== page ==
Windsor

Detroit restaurant serves soul food - with a vegan twist

Detroit Vegan Soul serves classic American soul food that is completely vegan.

Detroit Vegan Soul is a popular restaurant in Detroit's West Village that serves vegan soul food

Owners Erika Boyd & Kirsten Ussery talk about Detroit Vegan Soul, a restaurant in Detroit's West Village that serves vegan soul food. 2:31

Seeing the words "vegan" and "soul food" beside each other is certainly unusual. For many, classic American soul food involves a lot of meat — dishes such as fried chicken, ham hocks, and collard greens, which, despite the name, usually contain some sort of meat as well.

That's what makes a restaurant in Detroit's West Village neighbourhood so fascinating. It's called Detroit Vegan Soul, and they claim to serve "soul food made from whole foods."

The restaurant is owned by Erika Boyd and Kirsten Ussery. Boyd is a Detroit native, while Ussery is originally from North Carolina. The business started as a meal delivery and catering company in 2012, and by September 2013 turned into a restaurant on Agnes Street. They say that Detroit Vegan Soul is one of the few of its kind in the United States.

"My approach to preparing vegan soul food is very similar to my approach to preparing non-vegan soul food," says Boyd, who also serves as the restaurant's chef. The food at Detroit Vegan Soul can still be deep fried, breaded and slathered in delicious sauce — it's just that vegan ingredients are substituted.

So instead of barbecued chicken, you'll find barbecued tofu. Collard greens are on the menu, but use a combination of vegetable broth, garlic, tomato and other spices to make up for the lack of meat. The macaroni and cheese is dairy free. There's even a BLT wrap, but the bacon is made from coconut. 

      1 of 0

      Naturally, it still takes a lot of experimentation to get things right, but once it does, the results can be delicious. 

      "One of the things that changed my life was when Erika started making southern-fried tofu — because I love fried chicken." Ussery says with a laugh. "Growing up, I was a very picky eater — that's one of the things my mom could always get me to eat. [So when Erika] found a way to make tofu taste like fried chicken, that's when I was able [to say] 'I don't need meat anymore.'"

      Not everything at Detroit Vegan Soul uses meat substitutes such as tofu or tempeh. For example, Boyd mentioned that she's currently working on a chicken salad replacement that uses chickpeas as the main ingredient.

      Are only vegans visiting?

      Even though they've only been open for a year, Detroit Vegan Soul is quickly becoming a Motor City destination.

      "We get all kinds of people that come into the restaurant," Ussery says. "We get people who are vegan from all over Michigan ... we get people who are just curious, because they want to know 'how do you fit soul food with vegan food?' And then we do occasionally get those people who stumble in, they don't know this is vegan, and they're just looking for regular soul food."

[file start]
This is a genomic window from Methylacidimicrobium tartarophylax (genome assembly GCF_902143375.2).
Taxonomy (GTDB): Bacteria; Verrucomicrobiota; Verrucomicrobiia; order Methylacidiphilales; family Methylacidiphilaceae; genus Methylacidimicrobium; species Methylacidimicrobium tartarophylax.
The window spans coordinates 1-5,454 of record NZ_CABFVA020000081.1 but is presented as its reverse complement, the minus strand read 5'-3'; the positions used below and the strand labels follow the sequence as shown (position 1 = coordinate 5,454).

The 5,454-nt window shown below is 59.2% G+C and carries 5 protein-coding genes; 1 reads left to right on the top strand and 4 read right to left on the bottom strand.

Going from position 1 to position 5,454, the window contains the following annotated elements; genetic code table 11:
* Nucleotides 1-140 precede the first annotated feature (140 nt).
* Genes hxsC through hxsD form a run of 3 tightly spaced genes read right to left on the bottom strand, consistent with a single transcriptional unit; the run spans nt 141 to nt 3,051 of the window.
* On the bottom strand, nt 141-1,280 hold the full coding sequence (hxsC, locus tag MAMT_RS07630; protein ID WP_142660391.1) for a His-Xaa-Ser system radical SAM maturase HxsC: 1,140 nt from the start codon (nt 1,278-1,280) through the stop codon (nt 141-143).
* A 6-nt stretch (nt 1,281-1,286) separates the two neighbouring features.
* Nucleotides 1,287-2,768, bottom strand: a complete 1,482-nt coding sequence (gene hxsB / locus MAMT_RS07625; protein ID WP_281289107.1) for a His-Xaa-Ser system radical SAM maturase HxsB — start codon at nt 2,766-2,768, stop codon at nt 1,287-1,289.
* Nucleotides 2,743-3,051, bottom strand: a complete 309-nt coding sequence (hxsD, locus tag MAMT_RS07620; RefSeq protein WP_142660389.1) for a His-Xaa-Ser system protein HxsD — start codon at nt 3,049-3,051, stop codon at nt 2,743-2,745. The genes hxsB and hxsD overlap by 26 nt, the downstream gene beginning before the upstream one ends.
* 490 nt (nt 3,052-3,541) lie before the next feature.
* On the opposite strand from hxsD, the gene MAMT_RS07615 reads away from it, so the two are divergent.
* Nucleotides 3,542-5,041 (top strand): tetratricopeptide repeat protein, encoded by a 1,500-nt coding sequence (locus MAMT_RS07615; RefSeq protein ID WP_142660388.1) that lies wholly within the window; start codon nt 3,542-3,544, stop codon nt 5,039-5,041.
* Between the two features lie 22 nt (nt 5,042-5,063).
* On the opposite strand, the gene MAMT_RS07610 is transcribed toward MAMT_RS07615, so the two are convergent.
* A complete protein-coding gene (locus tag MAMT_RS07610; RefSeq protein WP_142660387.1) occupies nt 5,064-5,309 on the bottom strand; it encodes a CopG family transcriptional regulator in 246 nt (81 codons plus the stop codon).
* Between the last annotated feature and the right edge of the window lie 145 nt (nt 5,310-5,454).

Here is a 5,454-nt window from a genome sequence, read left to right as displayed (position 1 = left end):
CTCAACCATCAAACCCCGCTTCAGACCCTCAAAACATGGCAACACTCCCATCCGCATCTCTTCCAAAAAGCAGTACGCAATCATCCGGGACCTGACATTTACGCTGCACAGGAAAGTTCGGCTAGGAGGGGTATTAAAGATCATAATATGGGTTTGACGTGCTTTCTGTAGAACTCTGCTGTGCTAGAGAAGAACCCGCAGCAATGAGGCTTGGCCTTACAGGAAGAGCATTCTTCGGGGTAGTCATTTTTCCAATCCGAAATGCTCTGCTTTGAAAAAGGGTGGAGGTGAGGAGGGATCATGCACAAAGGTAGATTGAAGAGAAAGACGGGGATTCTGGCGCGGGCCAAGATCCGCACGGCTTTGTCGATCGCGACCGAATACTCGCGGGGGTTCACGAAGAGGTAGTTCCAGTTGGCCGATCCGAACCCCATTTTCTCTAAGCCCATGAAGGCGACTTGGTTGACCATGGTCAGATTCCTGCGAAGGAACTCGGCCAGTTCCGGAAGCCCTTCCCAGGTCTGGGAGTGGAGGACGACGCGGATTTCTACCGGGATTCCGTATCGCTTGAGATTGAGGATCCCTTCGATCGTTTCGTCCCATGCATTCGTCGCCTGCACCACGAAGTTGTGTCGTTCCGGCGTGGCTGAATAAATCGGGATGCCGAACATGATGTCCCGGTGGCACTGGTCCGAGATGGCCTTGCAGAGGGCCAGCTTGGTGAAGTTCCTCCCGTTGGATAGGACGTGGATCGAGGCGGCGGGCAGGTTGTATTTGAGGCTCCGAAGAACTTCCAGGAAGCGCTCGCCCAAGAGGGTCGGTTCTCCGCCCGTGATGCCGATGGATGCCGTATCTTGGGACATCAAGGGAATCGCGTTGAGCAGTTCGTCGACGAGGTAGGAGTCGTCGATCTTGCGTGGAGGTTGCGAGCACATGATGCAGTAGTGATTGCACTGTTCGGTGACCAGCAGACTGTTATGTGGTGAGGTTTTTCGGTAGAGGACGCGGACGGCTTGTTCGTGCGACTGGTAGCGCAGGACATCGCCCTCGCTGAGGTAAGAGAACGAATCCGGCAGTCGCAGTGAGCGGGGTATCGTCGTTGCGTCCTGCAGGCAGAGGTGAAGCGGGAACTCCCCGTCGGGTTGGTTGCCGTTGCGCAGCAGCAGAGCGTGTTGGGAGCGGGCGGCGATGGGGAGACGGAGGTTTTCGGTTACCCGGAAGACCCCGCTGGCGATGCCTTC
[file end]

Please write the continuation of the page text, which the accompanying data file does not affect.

In those cases, she notes, the customers are usually open to trying the vegan alternative.

      Ussery added they also get customers from Windsor, and even Toronto. "People who are visiting Detroit from other places, they always find their way to the restaurant."

      Ready to try some vegan soul food?

      Detroit Vegan Soul is located at 8029 Agnes St. in Detroit's West Village — about a 10-minute drive from the tunnel. 

      If you're looking for a vegan alternative to celebrate Christmas or American Thanksgiving, the restaurant is offering a meal you can order and pick up ahead of time - either individual meals or for a whole family.

      It includes a veggie roast with mushroom gravy and lots of side dishes such as cornbread dressing, cranberry sauce, candied yams, collard greens, mac and cheese, plus apple crisp for dessert. Click here for details.

      Orders must be made in advance.

      About the Author

      Jonathan Pinto is the host of Up North, CBC Radio One's regional afternoon show for Northern Ontario and is based in Sudbury. He was formerly a reporter/editor and an associate producer at CBC Windsor. Email jonathan.pinto@cbc.ca.

      Comments

      To encourage thoughtful and respectful conversations, first and last names will appear with each submission to CBC/Radio-Canada's online communities (except in children and youth-oriented communities). Pseudonyms will no longer be permitted.

      By submitting a comment, you accept that CBC has the right to reproduce and publish that comment in whole or in part, in any manner CBC chooses. Please note that CBC does not endorse the opinions expressed in comments. Comments on this story are moderated according to our Submission Guidelines. Comments are welcome while open. We reserve the right to close comments at any time.

      now